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Another Disaster in Haiti Tonight?

Tropical Storm Tomas may be a flooding nightmare, as it carries a tremendous amount of rain and could stall over the island.

by
Art Horn

Bio

November 4, 2010 - 10:52 am
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A new potentially devastating natural disaster with tragic human consequences could be brewing in Haiti. This event could make a disease outbreak there much worse as well. Tropical Storm Tomas will be moving over Haiti and the Dominican Republic tonight and Friday, and the National Hurricane Center has issued a hurricane warning for Haiti. The center also says rainfall in Haiti from Tomas may total 5 to 10 inches with isolated amounts up to 15 inches. Rainfall amounts this high could produce a catastrophic flooding calamity.

Haiti has endured decades of death and destruction for a variety of reasons. The latest natural disaster to strike this desperately poor county was the earthquake of January 12, 2010. The epicenter of the 7.0 quake was just 25 miles west of the capital of Port-au-Prince — an estimated 230,000 people were killed and 300,000 were injured. Additionally, 250,000 homes collapsed and 30,000 commercial buildings were either heavily damaged or destroyed. As a result, over one million people were made homeless. Surely that would be enough for one year — or a hundred years — yet on top of all that, a cholera outbreak is threatening to overrun the county. Now, with Tomas bearing down on Haiti, the potential for the outbreak to spread could increase dramatically.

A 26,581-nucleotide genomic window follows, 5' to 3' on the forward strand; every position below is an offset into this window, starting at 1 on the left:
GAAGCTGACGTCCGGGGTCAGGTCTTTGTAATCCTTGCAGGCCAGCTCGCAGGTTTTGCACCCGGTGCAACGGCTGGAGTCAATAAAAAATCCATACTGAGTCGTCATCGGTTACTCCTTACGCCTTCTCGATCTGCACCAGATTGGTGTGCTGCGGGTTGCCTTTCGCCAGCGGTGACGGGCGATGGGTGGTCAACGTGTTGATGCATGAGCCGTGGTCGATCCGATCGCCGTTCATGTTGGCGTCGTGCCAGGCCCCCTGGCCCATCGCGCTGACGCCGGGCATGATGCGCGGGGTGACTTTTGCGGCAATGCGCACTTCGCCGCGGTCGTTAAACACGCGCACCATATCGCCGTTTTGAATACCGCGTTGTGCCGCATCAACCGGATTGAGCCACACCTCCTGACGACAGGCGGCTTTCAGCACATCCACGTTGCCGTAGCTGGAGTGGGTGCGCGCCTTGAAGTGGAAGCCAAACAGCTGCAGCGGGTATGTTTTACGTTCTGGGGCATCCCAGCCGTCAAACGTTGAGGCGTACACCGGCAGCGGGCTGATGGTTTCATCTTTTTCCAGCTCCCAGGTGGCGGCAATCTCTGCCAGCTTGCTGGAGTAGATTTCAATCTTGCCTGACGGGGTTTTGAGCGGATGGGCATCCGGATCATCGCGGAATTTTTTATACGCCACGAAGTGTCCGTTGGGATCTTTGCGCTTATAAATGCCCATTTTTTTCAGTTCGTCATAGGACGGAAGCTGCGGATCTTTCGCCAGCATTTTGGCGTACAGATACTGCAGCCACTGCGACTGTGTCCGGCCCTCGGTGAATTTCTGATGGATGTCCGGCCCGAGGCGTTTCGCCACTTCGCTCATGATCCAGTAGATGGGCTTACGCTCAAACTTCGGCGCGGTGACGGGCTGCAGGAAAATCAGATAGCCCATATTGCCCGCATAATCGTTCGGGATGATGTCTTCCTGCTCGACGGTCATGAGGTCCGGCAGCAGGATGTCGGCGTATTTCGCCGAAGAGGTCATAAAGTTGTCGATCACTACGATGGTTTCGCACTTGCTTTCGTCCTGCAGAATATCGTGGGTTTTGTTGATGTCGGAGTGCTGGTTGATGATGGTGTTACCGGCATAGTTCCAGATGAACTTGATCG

What makes Haiti so vulnerable to tropical storms is near complete deforestation. In 1923, 60% of Haiti was covered with trees. Today, only 2% of the country has forest. There are several reasons for this, but the bottom line is that erosion is a terrible problem anytime it rains. Tropical rains can be very heavy and tropical storms have massive amounts of water stored in their clouds. You might think a hurricane would be the worst possible storm that could strike Haiti, but not necessarily. A weaker tropical storm, or even a tropical depression, if moving slowly enough can unleash torrents of rain. These less-developed storms can unload as much as 10 to 20 inches of rainfall in one day, even more if the storm stalls over an area. You don’t need a hurricane to get devastating floods.

Compounding the deforestation problem in Haiti is the topography. Three mountain ranges run across the country, covering two-thirds of the land — the peak elevation is 8,793 feet. When clouds are forced up over mountains, the amount of precipitation is increased due to a process called orographic uplift. As the clouds are lifted up over higher terrain they are pushed into cooler atmospheric temperatures. This increases the relative humidity of the clouds, and subsequently increases the amount of precipitation they produce.

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